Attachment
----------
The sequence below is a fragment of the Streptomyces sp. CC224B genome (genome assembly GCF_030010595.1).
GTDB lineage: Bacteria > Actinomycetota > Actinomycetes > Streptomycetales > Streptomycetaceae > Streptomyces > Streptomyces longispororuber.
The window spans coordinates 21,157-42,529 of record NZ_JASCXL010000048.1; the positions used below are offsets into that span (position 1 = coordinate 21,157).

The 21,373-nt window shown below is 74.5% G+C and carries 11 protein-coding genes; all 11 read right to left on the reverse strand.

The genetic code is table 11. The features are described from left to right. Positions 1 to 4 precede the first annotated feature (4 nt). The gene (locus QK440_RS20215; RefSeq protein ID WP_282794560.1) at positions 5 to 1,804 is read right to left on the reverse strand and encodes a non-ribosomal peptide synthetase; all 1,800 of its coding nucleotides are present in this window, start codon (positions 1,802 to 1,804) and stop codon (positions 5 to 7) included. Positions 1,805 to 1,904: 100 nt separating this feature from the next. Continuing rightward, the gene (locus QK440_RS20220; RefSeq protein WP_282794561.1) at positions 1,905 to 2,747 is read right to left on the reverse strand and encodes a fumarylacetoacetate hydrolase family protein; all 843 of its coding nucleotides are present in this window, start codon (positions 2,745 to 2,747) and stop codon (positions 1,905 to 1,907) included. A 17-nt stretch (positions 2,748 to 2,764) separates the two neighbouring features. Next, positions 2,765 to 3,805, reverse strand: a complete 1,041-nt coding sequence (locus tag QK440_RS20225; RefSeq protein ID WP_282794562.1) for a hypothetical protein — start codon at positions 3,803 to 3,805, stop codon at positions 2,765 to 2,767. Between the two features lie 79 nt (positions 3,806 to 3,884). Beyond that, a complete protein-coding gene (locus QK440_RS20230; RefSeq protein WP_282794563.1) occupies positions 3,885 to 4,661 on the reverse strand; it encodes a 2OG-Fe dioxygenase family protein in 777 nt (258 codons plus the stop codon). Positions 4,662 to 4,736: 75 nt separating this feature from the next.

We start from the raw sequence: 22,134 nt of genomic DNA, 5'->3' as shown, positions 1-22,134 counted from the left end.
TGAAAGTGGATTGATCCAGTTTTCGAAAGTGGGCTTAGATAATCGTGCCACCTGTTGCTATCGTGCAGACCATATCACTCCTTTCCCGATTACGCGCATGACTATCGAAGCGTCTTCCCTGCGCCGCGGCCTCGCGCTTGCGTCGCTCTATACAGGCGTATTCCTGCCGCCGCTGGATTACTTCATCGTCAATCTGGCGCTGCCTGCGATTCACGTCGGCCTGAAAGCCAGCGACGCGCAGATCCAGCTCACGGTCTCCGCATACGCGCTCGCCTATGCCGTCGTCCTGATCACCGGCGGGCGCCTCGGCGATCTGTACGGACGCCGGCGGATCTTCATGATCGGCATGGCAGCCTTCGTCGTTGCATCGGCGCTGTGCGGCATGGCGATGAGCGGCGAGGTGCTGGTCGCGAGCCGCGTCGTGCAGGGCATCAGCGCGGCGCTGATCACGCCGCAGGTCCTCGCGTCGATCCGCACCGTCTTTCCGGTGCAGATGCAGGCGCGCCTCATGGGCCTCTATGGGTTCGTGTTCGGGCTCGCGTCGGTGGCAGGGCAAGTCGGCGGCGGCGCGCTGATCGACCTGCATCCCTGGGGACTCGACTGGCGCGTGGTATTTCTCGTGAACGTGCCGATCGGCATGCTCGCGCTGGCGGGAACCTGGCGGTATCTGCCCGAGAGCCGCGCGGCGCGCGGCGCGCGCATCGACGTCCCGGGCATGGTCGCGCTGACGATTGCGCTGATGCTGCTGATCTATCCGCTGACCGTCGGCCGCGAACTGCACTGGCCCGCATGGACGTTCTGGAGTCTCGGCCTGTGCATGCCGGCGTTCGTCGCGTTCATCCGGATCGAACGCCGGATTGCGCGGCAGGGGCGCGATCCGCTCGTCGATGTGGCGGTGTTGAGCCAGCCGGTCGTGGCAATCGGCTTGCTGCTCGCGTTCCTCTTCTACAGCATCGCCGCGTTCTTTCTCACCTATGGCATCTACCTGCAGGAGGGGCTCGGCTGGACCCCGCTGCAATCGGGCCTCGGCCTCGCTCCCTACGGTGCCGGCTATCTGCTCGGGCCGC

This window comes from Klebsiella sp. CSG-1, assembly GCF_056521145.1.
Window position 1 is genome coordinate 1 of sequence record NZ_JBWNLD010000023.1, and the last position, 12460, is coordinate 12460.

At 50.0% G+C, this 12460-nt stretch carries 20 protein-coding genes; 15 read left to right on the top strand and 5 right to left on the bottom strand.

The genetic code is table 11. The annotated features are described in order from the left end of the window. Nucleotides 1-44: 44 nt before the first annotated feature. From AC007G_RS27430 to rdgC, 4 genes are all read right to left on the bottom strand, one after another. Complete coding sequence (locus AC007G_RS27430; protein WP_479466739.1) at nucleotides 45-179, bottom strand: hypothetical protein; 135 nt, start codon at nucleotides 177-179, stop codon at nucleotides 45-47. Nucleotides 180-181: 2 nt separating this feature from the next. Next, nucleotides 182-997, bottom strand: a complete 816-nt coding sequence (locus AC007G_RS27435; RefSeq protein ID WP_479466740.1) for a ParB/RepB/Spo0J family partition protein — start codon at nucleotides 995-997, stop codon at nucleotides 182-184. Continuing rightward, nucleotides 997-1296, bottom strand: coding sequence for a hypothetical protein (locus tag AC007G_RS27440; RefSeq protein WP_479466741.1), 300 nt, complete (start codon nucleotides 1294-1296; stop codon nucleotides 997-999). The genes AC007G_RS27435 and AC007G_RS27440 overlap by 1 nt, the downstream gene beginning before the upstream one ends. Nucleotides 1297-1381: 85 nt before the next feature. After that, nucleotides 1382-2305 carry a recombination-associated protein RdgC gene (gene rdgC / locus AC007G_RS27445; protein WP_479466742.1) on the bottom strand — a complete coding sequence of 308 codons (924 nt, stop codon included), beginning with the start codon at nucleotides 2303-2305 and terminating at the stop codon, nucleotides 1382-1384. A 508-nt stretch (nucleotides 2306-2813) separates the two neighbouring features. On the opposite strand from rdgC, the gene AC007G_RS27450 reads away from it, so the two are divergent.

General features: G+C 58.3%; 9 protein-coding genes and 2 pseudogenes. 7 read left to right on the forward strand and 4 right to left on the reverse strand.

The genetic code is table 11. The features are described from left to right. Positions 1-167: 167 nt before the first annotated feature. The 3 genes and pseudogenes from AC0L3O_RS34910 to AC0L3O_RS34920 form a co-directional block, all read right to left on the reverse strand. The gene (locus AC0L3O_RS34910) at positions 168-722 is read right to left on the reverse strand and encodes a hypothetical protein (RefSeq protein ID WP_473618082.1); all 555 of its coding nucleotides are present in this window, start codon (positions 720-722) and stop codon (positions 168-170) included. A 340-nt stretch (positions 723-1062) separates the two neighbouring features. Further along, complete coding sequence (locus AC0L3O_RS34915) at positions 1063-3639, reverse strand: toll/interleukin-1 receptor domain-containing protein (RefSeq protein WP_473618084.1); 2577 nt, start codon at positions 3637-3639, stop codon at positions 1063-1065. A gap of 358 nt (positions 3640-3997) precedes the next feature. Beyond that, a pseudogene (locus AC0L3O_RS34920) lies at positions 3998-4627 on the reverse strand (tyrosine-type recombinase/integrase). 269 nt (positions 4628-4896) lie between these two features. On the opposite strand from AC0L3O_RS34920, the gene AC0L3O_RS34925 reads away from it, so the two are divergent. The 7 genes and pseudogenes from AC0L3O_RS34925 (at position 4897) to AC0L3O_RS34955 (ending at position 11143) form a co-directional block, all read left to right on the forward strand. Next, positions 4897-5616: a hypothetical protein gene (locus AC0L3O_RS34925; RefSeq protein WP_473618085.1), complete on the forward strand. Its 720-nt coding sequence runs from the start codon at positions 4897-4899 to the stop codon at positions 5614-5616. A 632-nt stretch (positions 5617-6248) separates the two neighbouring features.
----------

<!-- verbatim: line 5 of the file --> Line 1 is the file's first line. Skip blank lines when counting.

The genetic code is table 11. The features are described from left to right. Positions 1 to 4 precede the first annotated feature (4 nt). The gene (locus QK440_RS20215; RefSeq protein ID WP_282794560.1) at positions 5 to 1,804 is read right to left on the reverse strand and encodes a non-ribosomal peptide synthetase; all 1,800 of its coding nucleotides are present in this window, start codon (positions 1,802 to 1,804) and stop codon (positions 5 to 7) included. Positions 1,805 to 1,904: 100 nt separating this feature from the next. Continuing rightward, the gene (locus QK440_RS20220; RefSeq protein WP_282794561.1) at positions 1,905 to 2,747 is read right to left on the reverse strand and encodes a fumarylacetoacetate hydrolase family protein; all 843 of its coding nucleotides are present in this window, start codon (positions 2,745 to 2,747) and stop codon (positions 1,905 to 1,907) included. A 17-nt stretch (positions 2,748 to 2,764) separates the two neighbouring features. Next, positions 2,765 to 3,805, reverse strand: a complete 1,041-nt coding sequence (locus tag QK440_RS20225; RefSeq protein ID WP_282794562.1) for a hypothetical protein — start codon at positions 3,803 to 3,805, stop codon at positions 2,765 to 2,767. Between the two features lie 79 nt (positions 3,806 to 3,884). Beyond that, a complete protein-coding gene (locus QK440_RS20230; RefSeq protein WP_282794563.1) occupies positions 3,885 to 4,661 on the reverse strand; it encodes a 2OG-Fe dioxygenase family protein in 777 nt (258 codons plus the stop codon). Positions 4,662 to 4,736: 75 nt separating this feature from the next.